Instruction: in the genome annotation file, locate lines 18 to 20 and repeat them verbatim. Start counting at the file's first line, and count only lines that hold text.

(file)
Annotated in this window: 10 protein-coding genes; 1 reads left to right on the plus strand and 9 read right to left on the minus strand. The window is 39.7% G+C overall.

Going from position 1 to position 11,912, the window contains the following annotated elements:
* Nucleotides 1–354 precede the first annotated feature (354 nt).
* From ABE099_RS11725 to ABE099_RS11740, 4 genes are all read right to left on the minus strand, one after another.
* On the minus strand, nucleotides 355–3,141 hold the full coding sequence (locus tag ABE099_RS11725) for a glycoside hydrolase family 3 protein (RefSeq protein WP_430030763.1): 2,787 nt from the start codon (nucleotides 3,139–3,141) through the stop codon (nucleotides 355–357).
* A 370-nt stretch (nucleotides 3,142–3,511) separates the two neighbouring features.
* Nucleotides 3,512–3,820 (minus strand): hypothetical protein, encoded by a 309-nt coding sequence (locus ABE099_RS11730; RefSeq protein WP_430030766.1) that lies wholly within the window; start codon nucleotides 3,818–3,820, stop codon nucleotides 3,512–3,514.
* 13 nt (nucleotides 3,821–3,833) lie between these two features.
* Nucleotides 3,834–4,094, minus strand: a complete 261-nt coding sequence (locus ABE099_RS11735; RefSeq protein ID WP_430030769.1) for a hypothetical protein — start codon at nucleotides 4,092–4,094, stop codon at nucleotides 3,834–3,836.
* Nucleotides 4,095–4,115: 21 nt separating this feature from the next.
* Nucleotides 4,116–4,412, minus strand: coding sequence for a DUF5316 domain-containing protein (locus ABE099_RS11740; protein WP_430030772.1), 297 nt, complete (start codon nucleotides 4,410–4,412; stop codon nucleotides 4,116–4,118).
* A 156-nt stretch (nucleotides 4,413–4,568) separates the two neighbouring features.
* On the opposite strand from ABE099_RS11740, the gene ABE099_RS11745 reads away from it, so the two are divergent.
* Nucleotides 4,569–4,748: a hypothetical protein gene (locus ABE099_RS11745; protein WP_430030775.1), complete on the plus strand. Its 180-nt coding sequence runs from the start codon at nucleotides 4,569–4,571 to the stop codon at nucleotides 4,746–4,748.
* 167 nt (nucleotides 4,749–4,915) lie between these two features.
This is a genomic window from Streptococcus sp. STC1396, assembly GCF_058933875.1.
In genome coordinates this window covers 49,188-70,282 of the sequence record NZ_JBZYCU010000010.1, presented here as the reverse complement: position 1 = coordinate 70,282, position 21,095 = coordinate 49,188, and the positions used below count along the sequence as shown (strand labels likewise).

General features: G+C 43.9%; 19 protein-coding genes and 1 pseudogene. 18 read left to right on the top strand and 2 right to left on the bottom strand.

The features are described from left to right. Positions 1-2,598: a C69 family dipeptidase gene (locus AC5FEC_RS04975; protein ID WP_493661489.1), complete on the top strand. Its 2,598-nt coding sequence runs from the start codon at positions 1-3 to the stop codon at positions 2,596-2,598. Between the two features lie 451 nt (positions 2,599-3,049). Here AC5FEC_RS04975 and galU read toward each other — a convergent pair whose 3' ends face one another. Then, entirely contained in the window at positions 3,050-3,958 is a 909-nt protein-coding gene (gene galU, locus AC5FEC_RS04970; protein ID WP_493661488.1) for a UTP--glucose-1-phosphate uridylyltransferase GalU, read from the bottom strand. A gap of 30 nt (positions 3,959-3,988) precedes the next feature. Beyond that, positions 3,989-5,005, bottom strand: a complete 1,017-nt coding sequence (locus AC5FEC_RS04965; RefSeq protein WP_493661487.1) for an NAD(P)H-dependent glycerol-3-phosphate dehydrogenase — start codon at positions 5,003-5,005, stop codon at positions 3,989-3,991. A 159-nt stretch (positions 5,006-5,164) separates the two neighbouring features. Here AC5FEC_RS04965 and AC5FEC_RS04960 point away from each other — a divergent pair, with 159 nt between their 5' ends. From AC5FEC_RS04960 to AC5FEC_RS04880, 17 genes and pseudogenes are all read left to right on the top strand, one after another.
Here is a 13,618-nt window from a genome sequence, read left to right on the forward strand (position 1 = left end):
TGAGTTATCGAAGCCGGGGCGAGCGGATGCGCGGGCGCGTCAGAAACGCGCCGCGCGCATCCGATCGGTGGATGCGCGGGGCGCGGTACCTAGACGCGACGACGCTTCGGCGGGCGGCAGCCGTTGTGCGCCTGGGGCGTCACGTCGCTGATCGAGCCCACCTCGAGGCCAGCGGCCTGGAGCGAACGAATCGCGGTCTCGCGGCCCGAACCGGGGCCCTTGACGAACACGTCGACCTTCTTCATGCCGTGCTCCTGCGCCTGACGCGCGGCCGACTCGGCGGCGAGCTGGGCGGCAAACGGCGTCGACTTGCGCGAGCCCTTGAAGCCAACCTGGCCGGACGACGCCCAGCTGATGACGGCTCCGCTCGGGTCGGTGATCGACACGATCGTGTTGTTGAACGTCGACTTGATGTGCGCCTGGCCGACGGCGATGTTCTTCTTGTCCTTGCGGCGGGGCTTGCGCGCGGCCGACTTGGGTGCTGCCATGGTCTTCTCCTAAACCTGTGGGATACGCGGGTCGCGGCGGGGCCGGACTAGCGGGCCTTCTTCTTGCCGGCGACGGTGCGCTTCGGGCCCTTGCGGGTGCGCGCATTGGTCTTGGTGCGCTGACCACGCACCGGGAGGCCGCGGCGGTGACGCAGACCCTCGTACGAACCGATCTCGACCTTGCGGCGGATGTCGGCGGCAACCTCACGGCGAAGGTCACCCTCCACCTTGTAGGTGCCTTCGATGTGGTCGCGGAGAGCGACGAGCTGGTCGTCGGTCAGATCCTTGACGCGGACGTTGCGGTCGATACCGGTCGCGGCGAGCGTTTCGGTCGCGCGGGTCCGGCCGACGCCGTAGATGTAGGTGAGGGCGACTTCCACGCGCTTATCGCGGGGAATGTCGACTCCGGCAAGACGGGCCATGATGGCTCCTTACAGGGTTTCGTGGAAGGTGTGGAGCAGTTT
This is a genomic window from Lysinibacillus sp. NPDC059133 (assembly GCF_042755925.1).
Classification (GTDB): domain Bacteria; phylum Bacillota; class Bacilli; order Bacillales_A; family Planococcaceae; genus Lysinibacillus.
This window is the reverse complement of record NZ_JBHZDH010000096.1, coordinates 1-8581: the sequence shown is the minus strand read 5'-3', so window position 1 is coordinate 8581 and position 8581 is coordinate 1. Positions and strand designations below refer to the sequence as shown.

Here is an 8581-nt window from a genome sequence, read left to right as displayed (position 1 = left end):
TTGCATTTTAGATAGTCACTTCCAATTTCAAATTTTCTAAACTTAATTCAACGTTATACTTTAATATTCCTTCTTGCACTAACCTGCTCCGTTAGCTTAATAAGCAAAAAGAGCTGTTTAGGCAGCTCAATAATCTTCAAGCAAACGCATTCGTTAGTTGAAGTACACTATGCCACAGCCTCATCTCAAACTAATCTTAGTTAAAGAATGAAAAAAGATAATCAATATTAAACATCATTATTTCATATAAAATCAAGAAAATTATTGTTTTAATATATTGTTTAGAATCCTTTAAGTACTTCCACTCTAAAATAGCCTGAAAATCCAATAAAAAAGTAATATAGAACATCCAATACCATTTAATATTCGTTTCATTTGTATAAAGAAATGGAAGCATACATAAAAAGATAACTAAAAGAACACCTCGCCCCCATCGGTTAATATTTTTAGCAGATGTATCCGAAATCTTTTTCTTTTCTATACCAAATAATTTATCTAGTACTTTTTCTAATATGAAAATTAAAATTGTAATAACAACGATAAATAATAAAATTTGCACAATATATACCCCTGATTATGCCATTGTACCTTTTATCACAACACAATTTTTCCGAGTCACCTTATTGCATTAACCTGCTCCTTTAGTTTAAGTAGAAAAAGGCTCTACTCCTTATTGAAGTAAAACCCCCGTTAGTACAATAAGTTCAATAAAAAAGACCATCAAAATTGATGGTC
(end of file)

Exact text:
General features: G+C 43.9%; 19 protein-coding genes and 1 pseudogene. 18 read left to right on the top strand and 2 right to left on the bottom strand.

The features are described from left to right. Positions 1-2,598: a C69 family dipeptidase gene (locus AC5FEC_RS04975; protein ID WP_493661489.1), complete on the top strand. Its 2,598-nt coding sequence runs from the start codon at positions 1-3 to the stop codon at positions 2,596-2,598. Between the two features lie 451 nt (positions 2,599-3,049). Here AC5FEC_RS04975 and galU read toward each other — a convergent pair whose 3' ends face one another. Then, entirely contained in the window at positions 3,050-3,958 is a 909-nt protein-coding gene (gene galU, locus AC5FEC_RS04970; protein ID WP_493661488.1) for a UTP--glucose-1-phosphate uridylyltransferase GalU, read from the bottom strand. A gap of 30 nt (positions 3,959-3,988) precedes the next feature. Beyond that, positions 3,989-5,005, bottom strand: a complete 1,017-nt coding sequence (locus AC5FEC_RS04965; RefSeq protein WP_493661487.1) for an NAD(P)H-dependent glycerol-3-phosphate dehydrogenase — start codon at positions 5,003-5,005, stop codon at positions 3,989-3,991. A 159-nt stretch (positions 5,006-5,164) separates the two neighbouring features. Here AC5FEC_RS04965 and AC5FEC_RS04960 point away from each other — a divergent pair, with 159 nt between their 5' ends. From AC5FEC_RS04960 to AC5FEC_RS04880, 17 genes and pseudogenes are all read left to right on the top strand, one after another.
Here is a 13,618-nt window from a genome sequence, read left to right on the forward strand (position 1 = left end):